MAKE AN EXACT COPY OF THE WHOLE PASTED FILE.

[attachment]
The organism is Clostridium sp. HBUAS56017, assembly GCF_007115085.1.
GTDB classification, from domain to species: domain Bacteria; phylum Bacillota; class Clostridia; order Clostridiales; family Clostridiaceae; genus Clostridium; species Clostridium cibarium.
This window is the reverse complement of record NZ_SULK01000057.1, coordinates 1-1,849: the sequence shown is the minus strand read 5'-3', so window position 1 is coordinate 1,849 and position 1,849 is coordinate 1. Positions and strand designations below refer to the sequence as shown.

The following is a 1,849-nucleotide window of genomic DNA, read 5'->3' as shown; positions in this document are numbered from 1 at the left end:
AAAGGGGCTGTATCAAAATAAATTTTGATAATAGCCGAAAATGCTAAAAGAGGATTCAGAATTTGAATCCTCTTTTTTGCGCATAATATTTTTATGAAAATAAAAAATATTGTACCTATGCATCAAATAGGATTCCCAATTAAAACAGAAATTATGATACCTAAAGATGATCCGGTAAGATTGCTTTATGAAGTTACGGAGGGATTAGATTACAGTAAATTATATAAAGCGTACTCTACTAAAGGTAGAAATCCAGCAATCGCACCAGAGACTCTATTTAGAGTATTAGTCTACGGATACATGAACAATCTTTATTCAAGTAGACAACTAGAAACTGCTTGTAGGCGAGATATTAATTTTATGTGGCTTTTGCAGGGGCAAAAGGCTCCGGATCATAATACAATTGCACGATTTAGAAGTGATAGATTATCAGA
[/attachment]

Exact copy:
The organism is Clostridium sp. HBUAS56017, assembly GCF_007115085.1.
GTDB classification, from domain to species: domain Bacteria; phylum Bacillota; class Clostridia; order Clostridiales; family Clostridiaceae; genus Clostridium; species Clostridium cibarium.
This window is the reverse complement of record NZ_SULK01000057.1, coordinates 1-1,849: the sequence shown is the minus strand read 5'-3', so window position 1 is coordinate 1,849 and position 1,849 is coordinate 1. Positions and strand designations below refer to the sequence as shown.

The following is a 1,849-nucleotide window of genomic DNA, read 5'->3' as shown; positions in this document are numbered from 1 at the left end:
AAAGGGGCTGTATCAAAATAAATTTTGATAATAGCCGAAAATGCTAAAAGAGGATTCAGAATTTGAATCCTCTTTTTTGCGCATAATATTTTTATGAAAATAAAAAATATTGTACCTATGCATCAAATAGGATTCCCAATTAAAACAGAAATTATGATACCTAAAGATGATCCGGTAAGATTGCTTTATGAAGTTACGGAGGGATTAGATTACAGTAAATTATATAAAGCGTACTCTACTAAAGGTAGAAATCCAGCAATCGCACCAGAGACTCTATTTAGAGTATTAGTCTACGGATACATGAACAATCTTTATTCAAGTAGACAACTAGAAACTGCTTGTAGGCGAGATATTAATTTTATGTGGCTTTTGCAGGGGCAAAAGGCTCCGGATCATAATACAATTGCACGATTTAGAAGTGATAGATTATCAGA